Fisheries Governance And How It Fits Within The Broader Arctic Governance, Adam Soliman 2014 Seattle University School of Law

Fisheries Governance And How It Fits Within The Broader Arctic Governance, Adam Soliman

Seattle University Law Review

Climate change is causing the Arctic ice to melt and fish stocks to change their migration patterns. These changes are increasing access to Arctic fisheries, as well as moving other fish stocks to the north. To prevent the depletion of fish stocks and to protect the Arctic environment, proper fisheries governance requires collaboration between nation-states and specific populations. Fisheries present unique governance and management issues. Unlike other natural resources, fish stocks do not stay in the same place. The non-stationary nature of fish stocks, along with shared sovereignty over the oceans, make coordination between stakeholders the most difficult as well ...


Changes In Latitudes Call For Changes In Attitudes: Towards Recognition Of A Global Imperative For Stewardship, Not Exploitation, In The Arctic, Taylor Simpson-Wood 2014 Seattle University School of Law

Changes In Latitudes Call For Changes In Attitudes: Towards Recognition Of A Global Imperative For Stewardship, Not Exploitation, In The Arctic, Taylor Simpson-Wood

Seattle University Law Review

For more than two centuries, the imagination of mariners has been captured by visions of a trade route across the Arctic Sea allowing vessels to travel from the Atlantic to the Pacific Ocean. Known as the Northwest Passage, this fabled route is a time- and money-saving sea lane running from the Atlantic Ocean Arctic Circle to the Pacific Ocean Arctic Circle. Now, the thinning of the ice in the Arctic may transform what was once only a dream into a reality. New shipping lanes linking the Atlantic and Pacific oceans are likely to open between 2040 and 2059. If loss ...


Oil And Gas In America's Arctic Ocean: Past Problems Counsel Precaution, Michael LeVine, Peter Van Tuyn, Layla Hughes 2014 Seattle University School of Law

Oil And Gas In America's Arctic Ocean: Past Problems Counsel Precaution, Michael Levine, Peter Van Tuyn, Layla Hughes

Seattle University Law Review

This Article provides context for the controversy facing government agencies charged with making decisions about the future of America’s Arctic Ocean. It then distill themes that, if addressed, could help further a lasting solution for this region that respects its natural and human values while crafting a reasonable path forward for decisions about development. First, this Article offers background about the region, the threats facing it, and some of the challenges in managing the natural resources there. Second, it provides an overview of the legal framework through which the United States government makes decisions about whether and under what ...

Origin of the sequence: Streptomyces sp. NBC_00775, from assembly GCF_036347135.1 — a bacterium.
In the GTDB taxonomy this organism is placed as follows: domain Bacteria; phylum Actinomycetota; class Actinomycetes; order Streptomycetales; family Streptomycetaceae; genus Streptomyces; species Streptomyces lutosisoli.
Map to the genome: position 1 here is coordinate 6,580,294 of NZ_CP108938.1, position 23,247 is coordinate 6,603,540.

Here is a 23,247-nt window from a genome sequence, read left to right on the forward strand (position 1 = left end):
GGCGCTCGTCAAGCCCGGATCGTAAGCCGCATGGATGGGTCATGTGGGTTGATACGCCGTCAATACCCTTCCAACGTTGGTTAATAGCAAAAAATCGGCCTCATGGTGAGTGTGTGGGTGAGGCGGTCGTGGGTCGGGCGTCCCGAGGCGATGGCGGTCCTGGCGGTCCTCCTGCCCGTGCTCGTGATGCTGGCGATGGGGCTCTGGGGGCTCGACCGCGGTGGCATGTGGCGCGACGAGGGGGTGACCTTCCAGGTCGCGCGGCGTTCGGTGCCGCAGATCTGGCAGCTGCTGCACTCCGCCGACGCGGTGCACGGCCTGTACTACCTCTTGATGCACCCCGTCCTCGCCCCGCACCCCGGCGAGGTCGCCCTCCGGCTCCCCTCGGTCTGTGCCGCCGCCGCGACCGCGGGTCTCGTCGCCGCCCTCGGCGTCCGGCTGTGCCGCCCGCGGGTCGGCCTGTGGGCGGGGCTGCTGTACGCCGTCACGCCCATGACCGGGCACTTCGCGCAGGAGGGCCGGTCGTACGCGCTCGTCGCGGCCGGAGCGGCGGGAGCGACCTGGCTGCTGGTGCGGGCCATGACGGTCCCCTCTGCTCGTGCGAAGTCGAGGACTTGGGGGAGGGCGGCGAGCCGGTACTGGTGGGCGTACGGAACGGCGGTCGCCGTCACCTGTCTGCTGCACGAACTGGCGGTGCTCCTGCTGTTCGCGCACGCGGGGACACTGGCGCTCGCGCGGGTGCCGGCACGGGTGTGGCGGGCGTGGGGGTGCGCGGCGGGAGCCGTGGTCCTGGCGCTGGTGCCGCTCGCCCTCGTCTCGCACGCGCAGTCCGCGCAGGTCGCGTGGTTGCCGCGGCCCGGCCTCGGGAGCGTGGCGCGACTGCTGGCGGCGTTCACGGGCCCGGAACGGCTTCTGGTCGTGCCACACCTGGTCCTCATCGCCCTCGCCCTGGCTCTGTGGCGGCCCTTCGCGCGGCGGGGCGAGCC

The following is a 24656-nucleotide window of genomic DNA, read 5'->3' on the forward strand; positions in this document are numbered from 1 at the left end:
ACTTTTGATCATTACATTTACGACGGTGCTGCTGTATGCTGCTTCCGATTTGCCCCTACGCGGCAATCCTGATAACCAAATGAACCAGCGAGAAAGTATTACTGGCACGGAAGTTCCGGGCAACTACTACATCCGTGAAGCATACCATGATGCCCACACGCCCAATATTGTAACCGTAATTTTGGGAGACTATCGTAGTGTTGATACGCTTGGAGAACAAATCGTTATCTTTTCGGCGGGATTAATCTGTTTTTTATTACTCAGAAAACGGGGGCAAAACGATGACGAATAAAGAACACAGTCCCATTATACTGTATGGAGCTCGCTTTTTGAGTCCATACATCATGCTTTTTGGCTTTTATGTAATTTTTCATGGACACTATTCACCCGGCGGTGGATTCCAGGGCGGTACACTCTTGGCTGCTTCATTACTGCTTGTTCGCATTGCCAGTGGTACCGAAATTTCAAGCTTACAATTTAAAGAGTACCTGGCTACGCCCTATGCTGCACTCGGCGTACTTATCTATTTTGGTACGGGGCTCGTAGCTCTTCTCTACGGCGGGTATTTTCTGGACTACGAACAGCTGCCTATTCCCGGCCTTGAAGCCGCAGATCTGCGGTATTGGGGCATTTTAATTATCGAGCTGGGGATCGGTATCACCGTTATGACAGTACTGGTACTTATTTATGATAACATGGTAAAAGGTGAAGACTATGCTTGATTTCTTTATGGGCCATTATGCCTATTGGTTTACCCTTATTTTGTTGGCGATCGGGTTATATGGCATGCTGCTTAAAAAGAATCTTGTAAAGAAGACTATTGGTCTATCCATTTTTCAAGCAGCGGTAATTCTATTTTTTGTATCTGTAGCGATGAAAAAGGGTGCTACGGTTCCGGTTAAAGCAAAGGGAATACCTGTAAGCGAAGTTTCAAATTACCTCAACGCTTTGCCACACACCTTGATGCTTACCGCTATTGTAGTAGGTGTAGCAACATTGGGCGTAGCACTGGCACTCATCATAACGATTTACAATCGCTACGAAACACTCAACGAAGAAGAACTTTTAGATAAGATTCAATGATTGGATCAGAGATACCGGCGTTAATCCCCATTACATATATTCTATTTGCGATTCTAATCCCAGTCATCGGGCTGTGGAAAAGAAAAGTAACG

United States Policy And Norwegian Commercial Whaling: A Cooperative Approach, Jamie Nystrom 2014 Seattle University School of Law

United States Policy And Norwegian Commercial Whaling: A Cooperative Approach, Jamie Nystrom

Seattle University Law Review

Both the United States and Norway have a long history of commercial whaling, but the mantle of dominance in the whaling world passed from the United States to Norway in the mid-nineteenth century. As demand for whale-based products declined in the United States over the past century, and environmentalism and conservationism became more popular public ideologies, the United States shifted from a pro-whaling nation to, effectively, an anti-whaling nation. Norway, however, has continued to be the only nation that openly engages in commercial whaling for profit, albeit on a smaller scale in comparison to historical practices. The United States’ past ...


The Cross-Fertilization Of Human Rights Norms And Indigenous Peoples In Africa: From Endorois And Beyond, Derek M K Inman 2014 Vrije Universiteit Brussel

The Cross-Fertilization Of Human Rights Norms And Indigenous Peoples In Africa: From Endorois And Beyond, Derek M K Inman

The International Indigenous Policy Journal

Beginning in the 20th century, international law expanded beyond law between nations to eventually embrace the concept of human rights. However, until recently, human rights efforts were focused mostly on individuals, their rights and the obligations of the state in question. Indigenous peoples, on the other hand, have always articulated their collective rights and, to their credit, achieved notable success.

While there is no doubt that these achievements should be applauded, what is also of interest, and deserves further study, are the ways in which human rights jurisprudence concerning Indigenous peoples’ collective rights intermingle, cross-fertilize, and integrate. This dynamic relationship ...


Implementation Of Indigenous Rights In Russia: Shortcomings And Recent Developments, Alexandra Tomaselli, Anna Koch 2014 European Academy of Bolzano (EURAC), Italy

Implementation Of Indigenous Rights In Russia: Shortcomings And Recent Developments, Alexandra Tomaselli, Anna Koch

The International Indigenous Policy Journal